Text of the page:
Terry Hennigar is fondly thought of as the grandfather of hydrogeology in Nova Scotia. His career spans more than 50 years of comprehensive experience in engineering, environmental science, hydrogeology, water resources management, and groundwater protection.
When Mr. Hennigar enrolled in engineering at Acadia, his dream was to fly the Avro Arrow supersonic jet. Its cancellation by the federal government in 1959 ended that dream, and he left Acadia to work for two years with Frontier College in northern Canada’s mining industry. When he returned to Acadia, he switched to the geology program.
In 1963, Professor Rupert McNeill introduced Atlantic Canada’s first course in hydrogeology, and Mr. Hennigar and a friend he recruited were its first students.
Professor McNeill’s course led to a summer job in the Province of Nova Scotia’s new Groundwater Section within the Department of Mines (now Department of Natural Resources), followed by a full-time job after graduation in 1965. At the urging of his employer, he took a master’s program at Dalhousie, graduating in 1968. Mr. Hennigar later worked for Environment Canada and several national consulting companies before starting his own business. “I give most of the credit to Rupert McNeill and the Acadia geology program,” he says. Of all the courses I have taken at University the new subject and course in hydrogeology captured my complete interest. Little did I know at the time that it would lead to a very interesting career.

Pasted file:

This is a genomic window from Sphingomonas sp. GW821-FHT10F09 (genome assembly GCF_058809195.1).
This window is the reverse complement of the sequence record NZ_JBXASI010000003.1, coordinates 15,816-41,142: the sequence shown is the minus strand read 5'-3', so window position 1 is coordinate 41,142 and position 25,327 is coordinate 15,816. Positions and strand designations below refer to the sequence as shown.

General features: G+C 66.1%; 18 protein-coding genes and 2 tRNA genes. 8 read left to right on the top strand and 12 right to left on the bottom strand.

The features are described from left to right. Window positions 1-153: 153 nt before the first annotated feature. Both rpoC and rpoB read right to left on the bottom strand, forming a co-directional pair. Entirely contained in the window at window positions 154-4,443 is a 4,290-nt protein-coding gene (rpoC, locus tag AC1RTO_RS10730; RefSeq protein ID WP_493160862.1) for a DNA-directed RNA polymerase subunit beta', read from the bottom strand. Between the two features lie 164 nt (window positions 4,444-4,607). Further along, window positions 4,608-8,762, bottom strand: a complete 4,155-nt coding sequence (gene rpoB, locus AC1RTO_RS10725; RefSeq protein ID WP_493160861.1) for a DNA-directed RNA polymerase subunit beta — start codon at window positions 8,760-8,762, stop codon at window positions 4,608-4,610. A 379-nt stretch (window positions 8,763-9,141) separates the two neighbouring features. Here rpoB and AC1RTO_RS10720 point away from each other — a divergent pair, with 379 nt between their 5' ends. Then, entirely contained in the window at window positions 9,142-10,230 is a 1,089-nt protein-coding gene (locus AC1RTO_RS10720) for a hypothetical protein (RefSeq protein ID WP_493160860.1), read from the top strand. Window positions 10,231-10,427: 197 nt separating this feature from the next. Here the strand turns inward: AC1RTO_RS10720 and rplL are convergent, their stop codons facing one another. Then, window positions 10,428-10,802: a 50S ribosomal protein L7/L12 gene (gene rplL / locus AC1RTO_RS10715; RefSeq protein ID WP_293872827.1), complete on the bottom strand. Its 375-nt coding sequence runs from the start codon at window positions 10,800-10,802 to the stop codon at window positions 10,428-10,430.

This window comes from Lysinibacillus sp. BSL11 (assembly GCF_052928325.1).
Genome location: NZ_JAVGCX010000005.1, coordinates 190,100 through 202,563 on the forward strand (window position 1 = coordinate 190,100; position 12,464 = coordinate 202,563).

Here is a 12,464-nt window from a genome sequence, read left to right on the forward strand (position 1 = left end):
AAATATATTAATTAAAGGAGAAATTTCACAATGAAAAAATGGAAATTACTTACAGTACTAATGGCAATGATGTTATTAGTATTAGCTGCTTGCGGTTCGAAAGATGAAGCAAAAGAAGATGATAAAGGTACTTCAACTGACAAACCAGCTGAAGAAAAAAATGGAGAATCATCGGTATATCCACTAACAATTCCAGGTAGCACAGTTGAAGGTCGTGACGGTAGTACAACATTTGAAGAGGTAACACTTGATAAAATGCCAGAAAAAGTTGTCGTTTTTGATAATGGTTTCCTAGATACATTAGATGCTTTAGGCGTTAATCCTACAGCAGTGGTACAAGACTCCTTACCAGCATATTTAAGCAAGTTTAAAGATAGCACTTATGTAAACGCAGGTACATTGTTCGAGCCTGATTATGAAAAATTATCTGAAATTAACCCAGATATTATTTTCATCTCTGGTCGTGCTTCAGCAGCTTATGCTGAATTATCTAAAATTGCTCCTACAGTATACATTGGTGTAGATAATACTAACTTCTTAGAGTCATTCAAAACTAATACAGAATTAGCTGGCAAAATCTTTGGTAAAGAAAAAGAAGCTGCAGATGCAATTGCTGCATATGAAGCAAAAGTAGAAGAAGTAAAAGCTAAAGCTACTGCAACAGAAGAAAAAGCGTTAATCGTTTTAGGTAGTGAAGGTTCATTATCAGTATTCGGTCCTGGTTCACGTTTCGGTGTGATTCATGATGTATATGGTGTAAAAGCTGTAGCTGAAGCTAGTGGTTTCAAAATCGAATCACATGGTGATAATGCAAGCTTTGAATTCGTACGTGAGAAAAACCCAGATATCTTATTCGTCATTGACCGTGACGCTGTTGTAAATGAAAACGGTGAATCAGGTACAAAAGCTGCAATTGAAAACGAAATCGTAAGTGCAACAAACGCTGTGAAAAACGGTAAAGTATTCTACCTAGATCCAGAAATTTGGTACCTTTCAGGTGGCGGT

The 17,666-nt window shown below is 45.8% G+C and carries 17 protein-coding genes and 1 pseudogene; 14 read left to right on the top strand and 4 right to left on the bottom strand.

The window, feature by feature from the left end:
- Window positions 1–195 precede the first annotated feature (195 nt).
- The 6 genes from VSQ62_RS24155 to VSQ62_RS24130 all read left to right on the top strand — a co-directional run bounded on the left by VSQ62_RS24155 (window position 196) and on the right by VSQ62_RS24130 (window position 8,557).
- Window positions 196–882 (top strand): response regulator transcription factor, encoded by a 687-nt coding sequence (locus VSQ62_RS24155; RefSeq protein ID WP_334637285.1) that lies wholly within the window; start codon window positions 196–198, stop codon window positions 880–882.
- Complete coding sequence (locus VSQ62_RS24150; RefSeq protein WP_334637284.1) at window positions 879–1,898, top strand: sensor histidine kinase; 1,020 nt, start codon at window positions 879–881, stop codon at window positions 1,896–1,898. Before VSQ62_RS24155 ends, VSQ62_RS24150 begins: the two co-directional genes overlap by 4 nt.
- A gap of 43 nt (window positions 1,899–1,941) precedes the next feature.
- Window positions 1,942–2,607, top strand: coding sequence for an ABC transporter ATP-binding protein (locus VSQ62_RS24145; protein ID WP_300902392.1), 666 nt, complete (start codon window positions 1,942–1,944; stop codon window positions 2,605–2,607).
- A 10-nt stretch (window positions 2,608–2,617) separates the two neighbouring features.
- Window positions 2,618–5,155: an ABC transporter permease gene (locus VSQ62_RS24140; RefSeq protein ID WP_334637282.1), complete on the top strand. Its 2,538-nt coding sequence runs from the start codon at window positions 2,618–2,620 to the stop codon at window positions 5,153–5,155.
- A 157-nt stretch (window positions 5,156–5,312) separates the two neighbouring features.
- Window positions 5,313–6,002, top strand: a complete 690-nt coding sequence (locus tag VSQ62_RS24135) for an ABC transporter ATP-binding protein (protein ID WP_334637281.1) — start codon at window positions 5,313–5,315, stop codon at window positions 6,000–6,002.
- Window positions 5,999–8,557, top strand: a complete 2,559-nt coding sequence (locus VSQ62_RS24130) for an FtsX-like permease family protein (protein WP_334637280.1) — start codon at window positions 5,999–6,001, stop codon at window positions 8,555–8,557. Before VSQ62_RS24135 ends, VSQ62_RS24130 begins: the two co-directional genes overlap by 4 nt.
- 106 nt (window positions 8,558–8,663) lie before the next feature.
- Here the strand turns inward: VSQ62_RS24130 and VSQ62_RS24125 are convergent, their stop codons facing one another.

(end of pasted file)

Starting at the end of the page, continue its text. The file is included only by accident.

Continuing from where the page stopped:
Mr. Hennigar also served as an adjunct Associate Professor at Dalhousie and the Technical University of NS for 22 years teaching graduate courses in hydrogeology.
Across Canada, Mr. Hennigar is thought of as one of a handful of individuals who helped hydrogeology develop into a subdiscipline of geoscience in its own right.